NEAL CONAN, host:
Scientists at the National Oceanic and Atmospheric Administration announced that their satellite captured pictures of the devastating Indian Ocean tsunami, that those pictures now allow them to measure the height of the wave. At this point, as scientists did not receive the data in real time and the satellites are not trained on specific areas, these images can't be used to forecast the hazardous effects of tsunamis; however, they may lead to improvements in forecasting. NOAA geophysicist Walter Smith joins us now from his offices in Silver Spring, Maryland, to tell us what he and the satellite saw and what we can learn from these images.
Thanks very much for being with us.
Mr. WALTER SMITH (NOAA Geophysicist): Good afternoon, Neal. It's a pleasure to be with you.
CONAN: And how do you measure a wave?
Mr. SMITH: Well, these satellites carry a radar device, and as they go around the Earth, the radar looks down at the ocean's surface, measures the distance from the satellite to the surface. At the same time, we figure out exactly where the satellite is above the center of the Earth, and then the difference of those two measurements gives us the height of the sea level with respect to the solid Earth. It's kind of an amazing technology. The satellites are 500 or more miles up in space, and we can measure sea level to about an inch.
CONAN: And it's also extraordinary; this technology was also used to actually make maps of the ocean floor using those measurements.
Mr. SMITH: That's correct. That's work that I've done with colleague David Sandwell at the Scripps Institution of Oceanography. The sea-level height varies because of mountains and valleys on the ocean floor, as you just said, and because of blobs of warm and cold water that can show us where hurricanes might intensify or an El Nino might be coming on. And in the case of data from December 26th, it also showed us the passing of the tsunami.
CONAN: And from those satellite images, what did this wave look like?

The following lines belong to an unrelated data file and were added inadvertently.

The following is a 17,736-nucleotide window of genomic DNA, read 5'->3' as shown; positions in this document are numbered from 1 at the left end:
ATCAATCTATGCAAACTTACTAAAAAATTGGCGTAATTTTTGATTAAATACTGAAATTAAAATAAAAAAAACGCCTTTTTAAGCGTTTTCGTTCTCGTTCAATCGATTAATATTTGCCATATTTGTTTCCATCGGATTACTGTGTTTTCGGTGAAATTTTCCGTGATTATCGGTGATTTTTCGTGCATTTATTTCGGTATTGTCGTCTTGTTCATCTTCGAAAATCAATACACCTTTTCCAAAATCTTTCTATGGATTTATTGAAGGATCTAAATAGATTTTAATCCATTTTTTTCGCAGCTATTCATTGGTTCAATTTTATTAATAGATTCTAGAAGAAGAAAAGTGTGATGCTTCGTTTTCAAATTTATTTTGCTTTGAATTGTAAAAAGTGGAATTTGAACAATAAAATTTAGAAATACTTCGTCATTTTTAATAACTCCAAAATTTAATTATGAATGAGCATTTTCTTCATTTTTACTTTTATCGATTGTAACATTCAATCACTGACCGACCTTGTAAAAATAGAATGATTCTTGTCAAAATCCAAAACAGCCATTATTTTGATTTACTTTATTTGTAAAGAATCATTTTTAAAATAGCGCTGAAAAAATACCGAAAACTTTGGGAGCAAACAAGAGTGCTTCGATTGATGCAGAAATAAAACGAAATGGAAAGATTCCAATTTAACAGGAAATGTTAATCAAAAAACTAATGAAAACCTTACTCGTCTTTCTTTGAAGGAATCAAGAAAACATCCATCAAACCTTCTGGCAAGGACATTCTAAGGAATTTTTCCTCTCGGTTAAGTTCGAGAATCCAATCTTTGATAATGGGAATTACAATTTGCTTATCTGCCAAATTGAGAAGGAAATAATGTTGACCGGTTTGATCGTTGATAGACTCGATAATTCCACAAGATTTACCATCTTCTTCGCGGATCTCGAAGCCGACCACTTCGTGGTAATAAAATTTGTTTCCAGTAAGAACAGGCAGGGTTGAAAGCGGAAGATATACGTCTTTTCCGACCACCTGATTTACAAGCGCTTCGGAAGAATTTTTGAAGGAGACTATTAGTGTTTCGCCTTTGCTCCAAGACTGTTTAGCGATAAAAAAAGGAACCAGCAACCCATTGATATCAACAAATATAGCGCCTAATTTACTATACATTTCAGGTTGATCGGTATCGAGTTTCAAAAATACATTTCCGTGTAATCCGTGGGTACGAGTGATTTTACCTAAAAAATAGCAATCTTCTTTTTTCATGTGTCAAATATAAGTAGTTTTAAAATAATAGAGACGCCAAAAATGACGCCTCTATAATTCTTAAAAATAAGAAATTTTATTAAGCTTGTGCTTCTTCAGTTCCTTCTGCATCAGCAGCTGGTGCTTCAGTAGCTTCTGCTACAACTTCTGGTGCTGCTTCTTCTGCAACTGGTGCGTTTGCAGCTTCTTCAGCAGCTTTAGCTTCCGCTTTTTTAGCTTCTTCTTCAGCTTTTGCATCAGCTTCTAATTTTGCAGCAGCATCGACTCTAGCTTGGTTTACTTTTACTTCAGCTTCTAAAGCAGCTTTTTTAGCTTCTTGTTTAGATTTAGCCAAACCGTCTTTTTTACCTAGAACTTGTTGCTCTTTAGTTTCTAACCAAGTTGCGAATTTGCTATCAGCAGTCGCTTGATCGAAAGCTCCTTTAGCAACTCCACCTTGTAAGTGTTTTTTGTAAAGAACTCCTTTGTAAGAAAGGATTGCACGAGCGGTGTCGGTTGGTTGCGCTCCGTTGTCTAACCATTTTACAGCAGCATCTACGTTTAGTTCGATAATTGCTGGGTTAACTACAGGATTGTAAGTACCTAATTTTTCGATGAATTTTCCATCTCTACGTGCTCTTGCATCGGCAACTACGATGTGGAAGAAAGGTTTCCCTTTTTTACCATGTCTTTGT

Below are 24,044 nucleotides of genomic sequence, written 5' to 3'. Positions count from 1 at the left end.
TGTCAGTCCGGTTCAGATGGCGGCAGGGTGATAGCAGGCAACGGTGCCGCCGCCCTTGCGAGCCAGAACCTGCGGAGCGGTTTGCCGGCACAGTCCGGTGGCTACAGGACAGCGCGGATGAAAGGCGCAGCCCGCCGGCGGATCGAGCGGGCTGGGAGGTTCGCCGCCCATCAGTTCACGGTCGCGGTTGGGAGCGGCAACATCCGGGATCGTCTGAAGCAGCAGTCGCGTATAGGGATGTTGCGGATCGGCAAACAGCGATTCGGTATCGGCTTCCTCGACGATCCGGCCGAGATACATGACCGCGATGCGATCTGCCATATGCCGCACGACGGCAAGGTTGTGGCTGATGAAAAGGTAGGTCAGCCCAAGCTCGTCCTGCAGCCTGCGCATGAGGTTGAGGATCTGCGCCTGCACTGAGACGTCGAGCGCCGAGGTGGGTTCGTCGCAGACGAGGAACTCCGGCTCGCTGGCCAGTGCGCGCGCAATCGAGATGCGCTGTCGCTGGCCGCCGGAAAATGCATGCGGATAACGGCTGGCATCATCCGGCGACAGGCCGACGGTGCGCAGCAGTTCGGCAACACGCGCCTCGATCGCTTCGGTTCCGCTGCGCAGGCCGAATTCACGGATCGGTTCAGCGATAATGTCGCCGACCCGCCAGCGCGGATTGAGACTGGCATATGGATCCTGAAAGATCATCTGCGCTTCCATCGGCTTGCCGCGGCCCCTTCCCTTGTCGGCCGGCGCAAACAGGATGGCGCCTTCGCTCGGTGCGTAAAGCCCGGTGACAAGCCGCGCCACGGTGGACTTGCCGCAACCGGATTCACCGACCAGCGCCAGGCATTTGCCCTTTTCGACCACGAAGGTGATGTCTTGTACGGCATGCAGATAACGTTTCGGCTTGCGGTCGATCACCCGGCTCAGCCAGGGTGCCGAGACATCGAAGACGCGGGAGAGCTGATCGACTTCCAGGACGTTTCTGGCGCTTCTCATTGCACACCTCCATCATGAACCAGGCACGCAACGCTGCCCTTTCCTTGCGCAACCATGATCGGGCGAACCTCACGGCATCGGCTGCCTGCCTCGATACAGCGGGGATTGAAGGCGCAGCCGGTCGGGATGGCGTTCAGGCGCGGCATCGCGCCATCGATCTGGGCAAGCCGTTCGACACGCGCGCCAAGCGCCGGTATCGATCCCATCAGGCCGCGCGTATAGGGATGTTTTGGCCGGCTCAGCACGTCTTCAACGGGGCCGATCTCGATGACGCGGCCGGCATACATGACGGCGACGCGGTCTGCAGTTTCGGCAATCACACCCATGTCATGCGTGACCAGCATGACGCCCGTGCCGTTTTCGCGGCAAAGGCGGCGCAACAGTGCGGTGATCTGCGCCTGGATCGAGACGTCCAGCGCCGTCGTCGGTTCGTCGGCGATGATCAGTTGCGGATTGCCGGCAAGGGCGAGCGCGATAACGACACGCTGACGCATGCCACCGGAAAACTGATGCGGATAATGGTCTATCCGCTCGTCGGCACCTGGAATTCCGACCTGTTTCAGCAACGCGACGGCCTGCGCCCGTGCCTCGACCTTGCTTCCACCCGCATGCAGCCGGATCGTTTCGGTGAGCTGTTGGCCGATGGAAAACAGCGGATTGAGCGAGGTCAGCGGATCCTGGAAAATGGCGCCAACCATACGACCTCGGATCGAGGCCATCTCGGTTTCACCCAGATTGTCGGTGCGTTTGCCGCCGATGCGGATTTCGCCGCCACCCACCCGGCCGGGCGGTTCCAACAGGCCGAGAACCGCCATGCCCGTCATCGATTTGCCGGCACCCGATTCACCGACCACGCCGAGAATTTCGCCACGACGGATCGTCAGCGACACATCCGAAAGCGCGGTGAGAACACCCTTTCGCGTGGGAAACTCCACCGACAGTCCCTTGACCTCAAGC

Mr. SMITH: Well, we get a slice across the wave along the satellite's path of flight, and there were actually four different satellites that saw this, operated by NASA, the French National Space Agency, the US Navy and the European Space Agency. And in our work in NOAA, we put all these data together with a model run by the NOAA Tsunami modeling group. My colleagues, Vasily Titov in the Tsunami group and Remko Scharro in our Laboratory for Satellite Altimetry, have worked to put this together. We get slices--as the satellite passes over the ocean, we get sort of a brief glimpse along the path of the satellite of what the advancing tsunami looked like.
And the first one we saw--these satellites were just there by chance, I should say. The first one we saw was two hours after the earthquake, when we see something about two feet high, and it's just reaching Sri Lanka on the east coast of India by that time. When I say two feet, I don't mean on the beaches where those people were affected, but out in the deep open water. Later we see 16 inches or so, about three and a quarter hours after the earthquake, and even as much as eight hours or so after the earthquake, when the tsunami has gone all the way across the Indian Ocean, we still see things that are large enough for the satellite to see, several inches, still in the Bay of Bengal.